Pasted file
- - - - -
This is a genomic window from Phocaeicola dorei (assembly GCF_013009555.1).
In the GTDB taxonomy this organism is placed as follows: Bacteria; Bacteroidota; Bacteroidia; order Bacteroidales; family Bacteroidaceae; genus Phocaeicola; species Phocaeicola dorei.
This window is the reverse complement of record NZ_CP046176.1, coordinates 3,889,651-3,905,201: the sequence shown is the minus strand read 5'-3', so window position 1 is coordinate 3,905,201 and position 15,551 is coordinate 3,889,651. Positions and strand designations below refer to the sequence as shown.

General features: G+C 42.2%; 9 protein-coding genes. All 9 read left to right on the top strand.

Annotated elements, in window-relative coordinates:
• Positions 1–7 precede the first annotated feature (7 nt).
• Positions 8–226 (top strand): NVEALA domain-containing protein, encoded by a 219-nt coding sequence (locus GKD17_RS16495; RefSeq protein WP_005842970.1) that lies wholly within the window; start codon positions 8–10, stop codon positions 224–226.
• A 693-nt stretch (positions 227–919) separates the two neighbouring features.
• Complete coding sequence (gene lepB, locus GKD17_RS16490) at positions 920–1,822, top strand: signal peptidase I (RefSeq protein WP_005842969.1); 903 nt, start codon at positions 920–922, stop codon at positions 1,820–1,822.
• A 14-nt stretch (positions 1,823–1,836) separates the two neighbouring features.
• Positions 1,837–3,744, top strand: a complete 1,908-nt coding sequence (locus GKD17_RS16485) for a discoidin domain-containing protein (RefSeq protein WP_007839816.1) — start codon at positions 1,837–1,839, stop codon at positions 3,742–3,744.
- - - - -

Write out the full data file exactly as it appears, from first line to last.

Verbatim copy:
This is a genomic window from Phocaeicola dorei (assembly GCF_013009555.1).
In the GTDB taxonomy this organism is placed as follows: Bacteria; Bacteroidota; Bacteroidia; order Bacteroidales; family Bacteroidaceae; genus Phocaeicola; species Phocaeicola dorei.
This window is the reverse complement of record NZ_CP046176.1, coordinates 3,889,651-3,905,201: the sequence shown is the minus strand read 5'-3', so window position 1 is coordinate 3,905,201 and position 15,551 is coordinate 3,889,651. Positions and strand designations below refer to the sequence as shown.

General features: G+C 42.2%; 9 protein-coding genes. All 9 read left to right on the top strand.

Annotated elements, in window-relative coordinates:
• Positions 1–7 precede the first annotated feature (7 nt).
• Positions 8–226 (top strand): NVEALA domain-containing protein, encoded by a 219-nt coding sequence (locus GKD17_RS16495; RefSeq protein WP_005842970.1) that lies wholly within the window; start codon positions 8–10, stop codon positions 224–226.
• A 693-nt stretch (positions 227–919) separates the two neighbouring features.
• Complete coding sequence (gene lepB, locus GKD17_RS16490) at positions 920–1,822, top strand: signal peptidase I (RefSeq protein WP_005842969.1); 903 nt, start codon at positions 920–922, stop codon at positions 1,820–1,822.
• A 14-nt stretch (positions 1,823–1,836) separates the two neighbouring features.
• Positions 1,837–3,744, top strand: a complete 1,908-nt coding sequence (locus GKD17_RS16485) for a discoidin domain-containing protein (RefSeq protein WP_007839816.1) — start codon at positions 1,837–1,839, stop codon at positions 3,742–3,744.